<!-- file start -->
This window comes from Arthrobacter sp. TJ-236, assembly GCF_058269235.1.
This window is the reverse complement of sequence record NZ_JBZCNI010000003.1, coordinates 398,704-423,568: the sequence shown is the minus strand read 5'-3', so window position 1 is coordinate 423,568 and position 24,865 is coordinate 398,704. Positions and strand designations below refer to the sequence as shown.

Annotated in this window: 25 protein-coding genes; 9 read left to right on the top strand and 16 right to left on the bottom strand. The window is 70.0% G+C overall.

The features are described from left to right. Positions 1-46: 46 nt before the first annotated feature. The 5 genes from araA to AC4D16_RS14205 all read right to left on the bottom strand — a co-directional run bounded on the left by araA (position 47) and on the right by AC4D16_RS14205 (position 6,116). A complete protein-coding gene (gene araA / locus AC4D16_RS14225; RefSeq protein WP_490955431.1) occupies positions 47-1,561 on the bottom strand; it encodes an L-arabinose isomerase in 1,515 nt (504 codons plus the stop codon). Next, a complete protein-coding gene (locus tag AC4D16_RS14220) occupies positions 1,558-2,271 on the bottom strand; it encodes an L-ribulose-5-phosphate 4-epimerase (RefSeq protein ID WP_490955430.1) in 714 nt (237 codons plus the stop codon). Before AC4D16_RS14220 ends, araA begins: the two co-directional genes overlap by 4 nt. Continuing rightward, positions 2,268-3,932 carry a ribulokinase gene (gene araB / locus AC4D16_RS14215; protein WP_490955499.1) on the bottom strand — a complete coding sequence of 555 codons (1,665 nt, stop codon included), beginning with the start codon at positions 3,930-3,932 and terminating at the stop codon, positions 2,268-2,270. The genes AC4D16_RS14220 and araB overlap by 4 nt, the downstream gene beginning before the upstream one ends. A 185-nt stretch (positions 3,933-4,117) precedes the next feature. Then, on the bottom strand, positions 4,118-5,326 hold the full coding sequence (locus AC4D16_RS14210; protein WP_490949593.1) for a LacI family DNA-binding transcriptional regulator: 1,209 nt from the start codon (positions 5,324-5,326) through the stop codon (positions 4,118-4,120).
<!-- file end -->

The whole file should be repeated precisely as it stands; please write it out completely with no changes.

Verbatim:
This window comes from Arthrobacter sp. TJ-236, assembly GCF_058269235.1.
This window is the reverse complement of sequence record NZ_JBZCNI010000003.1, coordinates 398,704-423,568: the sequence shown is the minus strand read 5'-3', so window position 1 is coordinate 423,568 and position 24,865 is coordinate 398,704. Positions and strand designations below refer to the sequence as shown.

Annotated in this window: 25 protein-coding genes; 9 read left to right on the top strand and 16 right to left on the bottom strand. The window is 70.0% G+C overall.

The features are described from left to right. Positions 1-46: 46 nt before the first annotated feature. The 5 genes from araA to AC4D16_RS14205 all read right to left on the bottom strand — a co-directional run bounded on the left by araA (position 47) and on the right by AC4D16_RS14205 (position 6,116). A complete protein-coding gene (gene araA / locus AC4D16_RS14225; RefSeq protein WP_490955431.1) occupies positions 47-1,561 on the bottom strand; it encodes an L-arabinose isomerase in 1,515 nt (504 codons plus the stop codon). Next, a complete protein-coding gene (locus tag AC4D16_RS14220) occupies positions 1,558-2,271 on the bottom strand; it encodes an L-ribulose-5-phosphate 4-epimerase (RefSeq protein ID WP_490955430.1) in 714 nt (237 codons plus the stop codon). Before AC4D16_RS14220 ends, araA begins: the two co-directional genes overlap by 4 nt. Continuing rightward, positions 2,268-3,932 carry a ribulokinase gene (gene araB / locus AC4D16_RS14215; protein WP_490955499.1) on the bottom strand — a complete coding sequence of 555 codons (1,665 nt, stop codon included), beginning with the start codon at positions 3,930-3,932 and terminating at the stop codon, positions 2,268-2,270. The genes AC4D16_RS14220 and araB overlap by 4 nt, the downstream gene beginning before the upstream one ends. A 185-nt stretch (positions 3,933-4,117) precedes the next feature. Then, on the bottom strand, positions 4,118-5,326 hold the full coding sequence (locus AC4D16_RS14210; protein WP_490949593.1) for a LacI family DNA-binding transcriptional regulator: 1,209 nt from the start codon (positions 5,324-5,326) through the stop codon (positions 4,118-4,120).